Study of physical chemistry on biosorption of copper by using chlorella pyrenoidosa

Author(s): Hassan Rezaei, Satish D.Kulkarni, Praveen G.Saptarshi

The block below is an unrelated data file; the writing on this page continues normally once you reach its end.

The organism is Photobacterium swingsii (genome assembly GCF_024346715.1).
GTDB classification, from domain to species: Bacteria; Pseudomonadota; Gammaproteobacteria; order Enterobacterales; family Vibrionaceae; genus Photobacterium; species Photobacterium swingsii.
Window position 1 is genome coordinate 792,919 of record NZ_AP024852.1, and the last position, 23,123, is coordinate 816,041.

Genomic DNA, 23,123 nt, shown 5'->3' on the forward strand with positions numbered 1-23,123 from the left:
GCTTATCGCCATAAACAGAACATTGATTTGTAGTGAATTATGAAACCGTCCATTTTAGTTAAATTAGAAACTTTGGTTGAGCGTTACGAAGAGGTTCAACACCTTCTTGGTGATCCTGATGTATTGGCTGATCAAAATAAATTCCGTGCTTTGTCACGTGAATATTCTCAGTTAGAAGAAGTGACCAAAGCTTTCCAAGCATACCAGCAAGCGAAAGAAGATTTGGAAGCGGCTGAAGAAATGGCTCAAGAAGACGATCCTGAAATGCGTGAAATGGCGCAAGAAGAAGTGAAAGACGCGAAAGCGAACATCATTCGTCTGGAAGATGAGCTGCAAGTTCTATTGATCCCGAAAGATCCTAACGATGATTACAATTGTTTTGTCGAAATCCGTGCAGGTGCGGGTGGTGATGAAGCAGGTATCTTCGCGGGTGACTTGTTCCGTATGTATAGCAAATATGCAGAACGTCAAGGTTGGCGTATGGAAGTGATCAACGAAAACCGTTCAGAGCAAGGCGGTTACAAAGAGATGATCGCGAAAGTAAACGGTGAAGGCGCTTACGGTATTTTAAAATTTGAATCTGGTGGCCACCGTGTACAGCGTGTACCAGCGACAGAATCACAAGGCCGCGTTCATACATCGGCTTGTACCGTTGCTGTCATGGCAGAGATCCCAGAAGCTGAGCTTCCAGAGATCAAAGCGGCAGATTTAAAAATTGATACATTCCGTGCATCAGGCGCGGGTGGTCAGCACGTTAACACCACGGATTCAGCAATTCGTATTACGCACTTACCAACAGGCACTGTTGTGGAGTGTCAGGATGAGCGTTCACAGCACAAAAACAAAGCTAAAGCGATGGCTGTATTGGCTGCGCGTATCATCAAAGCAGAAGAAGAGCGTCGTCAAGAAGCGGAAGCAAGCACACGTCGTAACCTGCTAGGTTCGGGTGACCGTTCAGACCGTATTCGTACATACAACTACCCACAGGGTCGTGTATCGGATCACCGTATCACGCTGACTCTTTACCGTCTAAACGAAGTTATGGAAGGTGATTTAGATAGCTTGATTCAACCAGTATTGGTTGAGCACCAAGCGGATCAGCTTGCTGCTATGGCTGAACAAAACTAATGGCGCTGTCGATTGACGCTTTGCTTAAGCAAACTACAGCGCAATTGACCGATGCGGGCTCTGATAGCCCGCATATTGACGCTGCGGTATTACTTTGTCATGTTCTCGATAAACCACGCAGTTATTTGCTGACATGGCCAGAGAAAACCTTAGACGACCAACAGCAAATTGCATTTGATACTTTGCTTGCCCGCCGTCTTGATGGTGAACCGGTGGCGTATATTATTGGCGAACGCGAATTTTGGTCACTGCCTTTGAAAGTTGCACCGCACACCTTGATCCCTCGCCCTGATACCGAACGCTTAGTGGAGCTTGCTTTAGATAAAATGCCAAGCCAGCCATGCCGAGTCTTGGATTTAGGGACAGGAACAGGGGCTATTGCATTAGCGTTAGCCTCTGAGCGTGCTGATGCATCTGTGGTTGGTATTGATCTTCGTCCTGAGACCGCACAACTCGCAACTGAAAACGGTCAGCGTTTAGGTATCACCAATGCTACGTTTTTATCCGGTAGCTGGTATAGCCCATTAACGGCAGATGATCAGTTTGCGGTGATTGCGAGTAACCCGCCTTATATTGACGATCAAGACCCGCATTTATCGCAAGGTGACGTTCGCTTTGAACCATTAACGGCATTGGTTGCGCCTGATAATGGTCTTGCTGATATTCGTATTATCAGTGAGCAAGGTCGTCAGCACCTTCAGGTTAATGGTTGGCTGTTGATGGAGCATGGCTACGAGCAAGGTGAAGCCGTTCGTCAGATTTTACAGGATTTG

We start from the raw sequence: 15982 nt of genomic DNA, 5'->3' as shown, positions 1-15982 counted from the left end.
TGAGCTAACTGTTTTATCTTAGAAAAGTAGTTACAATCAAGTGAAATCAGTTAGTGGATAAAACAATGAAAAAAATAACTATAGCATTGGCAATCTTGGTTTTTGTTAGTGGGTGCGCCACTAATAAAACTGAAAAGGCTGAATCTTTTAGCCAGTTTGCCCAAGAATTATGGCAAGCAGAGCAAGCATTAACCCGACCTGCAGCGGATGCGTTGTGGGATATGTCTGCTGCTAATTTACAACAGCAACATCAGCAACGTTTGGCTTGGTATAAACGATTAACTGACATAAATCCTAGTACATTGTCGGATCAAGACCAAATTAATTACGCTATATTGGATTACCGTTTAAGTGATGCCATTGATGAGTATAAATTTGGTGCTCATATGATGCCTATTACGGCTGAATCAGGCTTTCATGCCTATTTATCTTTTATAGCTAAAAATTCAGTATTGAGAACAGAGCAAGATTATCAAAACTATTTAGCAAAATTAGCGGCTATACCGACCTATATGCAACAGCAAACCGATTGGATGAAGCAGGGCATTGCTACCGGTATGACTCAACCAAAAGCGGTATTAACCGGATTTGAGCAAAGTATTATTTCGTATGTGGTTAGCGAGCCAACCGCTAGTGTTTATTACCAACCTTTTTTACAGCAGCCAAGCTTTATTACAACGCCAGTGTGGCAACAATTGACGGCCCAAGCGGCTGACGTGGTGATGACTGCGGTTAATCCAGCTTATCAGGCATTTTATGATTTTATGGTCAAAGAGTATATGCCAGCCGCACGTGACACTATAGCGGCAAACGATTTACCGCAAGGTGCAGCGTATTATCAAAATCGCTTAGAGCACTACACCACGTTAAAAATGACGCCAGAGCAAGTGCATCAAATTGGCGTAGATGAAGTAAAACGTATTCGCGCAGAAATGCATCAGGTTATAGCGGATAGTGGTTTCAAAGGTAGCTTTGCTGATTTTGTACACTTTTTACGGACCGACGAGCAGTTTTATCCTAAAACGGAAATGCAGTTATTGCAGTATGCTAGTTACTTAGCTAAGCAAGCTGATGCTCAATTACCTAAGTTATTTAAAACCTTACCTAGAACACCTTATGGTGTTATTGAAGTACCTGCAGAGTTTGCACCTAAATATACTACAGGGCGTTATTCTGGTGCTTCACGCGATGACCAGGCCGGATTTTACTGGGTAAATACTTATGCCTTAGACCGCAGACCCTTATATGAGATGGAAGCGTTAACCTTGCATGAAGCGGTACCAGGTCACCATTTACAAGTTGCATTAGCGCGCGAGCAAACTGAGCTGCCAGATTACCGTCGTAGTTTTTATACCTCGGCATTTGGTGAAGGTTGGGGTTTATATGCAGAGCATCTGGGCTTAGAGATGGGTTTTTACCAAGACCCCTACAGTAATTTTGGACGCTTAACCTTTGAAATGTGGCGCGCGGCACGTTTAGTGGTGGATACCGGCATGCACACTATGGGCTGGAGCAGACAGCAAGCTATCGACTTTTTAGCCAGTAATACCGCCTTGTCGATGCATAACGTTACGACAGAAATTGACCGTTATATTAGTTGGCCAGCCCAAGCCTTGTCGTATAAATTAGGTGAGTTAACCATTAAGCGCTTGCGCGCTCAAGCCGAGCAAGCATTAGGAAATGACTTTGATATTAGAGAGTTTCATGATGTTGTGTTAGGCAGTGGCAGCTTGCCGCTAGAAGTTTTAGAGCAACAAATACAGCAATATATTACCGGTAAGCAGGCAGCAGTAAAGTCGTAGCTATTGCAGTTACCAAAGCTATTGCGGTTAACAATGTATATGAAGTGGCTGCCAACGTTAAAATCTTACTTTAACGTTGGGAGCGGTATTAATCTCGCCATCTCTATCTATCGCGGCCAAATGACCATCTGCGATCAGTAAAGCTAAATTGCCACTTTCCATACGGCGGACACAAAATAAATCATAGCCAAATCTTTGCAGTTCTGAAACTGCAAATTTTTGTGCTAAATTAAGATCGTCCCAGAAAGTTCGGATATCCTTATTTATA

Discharge of heavy metals from metal processing industries is known to have adverse effects on the environment. Biosorption of heavy metals by metabolically inactive biomass of microbial organisms is an innovative and alternative technology for removal of these pollutants from aqueous solution. Presence of heavy metals in the aquatic system is posing serious problems and copper has been used in many industrials and removal of Cu ions fromwastewaters is significant. Biosorption is one of the economicmethods that used for removal of heavy metals. In the present study, the biomass generated from the dried Chlorella pyronoidsa was used for evaluating the biosorption characteristics of Cu ions in aqueous solutions. Batch adsorption experiments were performed on these leaves and it was found that the amount ofmetal ions adsorbed increasedwith the increase in the initialmetal ion concentration. In this study effect of agitation time, initialmetal ion concentration, temperature, pH&biomass dosagewere studied.Maximummetal uptakewas observed at pH= 5.Maximummetal uptake (qmax)was 142.86mg/ g. The biosorption followed both Langmuir and Freundlich isothermmodel but Freundlich isothermmodelwas better thanLangmuirwithR2= 0.985. The adsorption equilibriumwas reached in about 1 h. The kinetic of biosorption followed the second – order rate. The biomass could be regenerated using 0.1MHNO3.Apositive value of H° indicated the endothermic nature of the process. A negative value of the free energy (G°) indicated the spontaneous nature of the adsorption process. A positive value of S° showed increased randomness at solid–liquid interface during the adsorption of heavy metals, it also suggests some structural changes in the adsorbate and the adsorbent. FTIR Spectrums of Chlorella pyrenoidosa revealed the presence of hydroxyl, amino, carboxylic and carbonyl groups. The scanning electron micrograph (SEM) clearly revealed the surface texture and morphology of the biosorbent.

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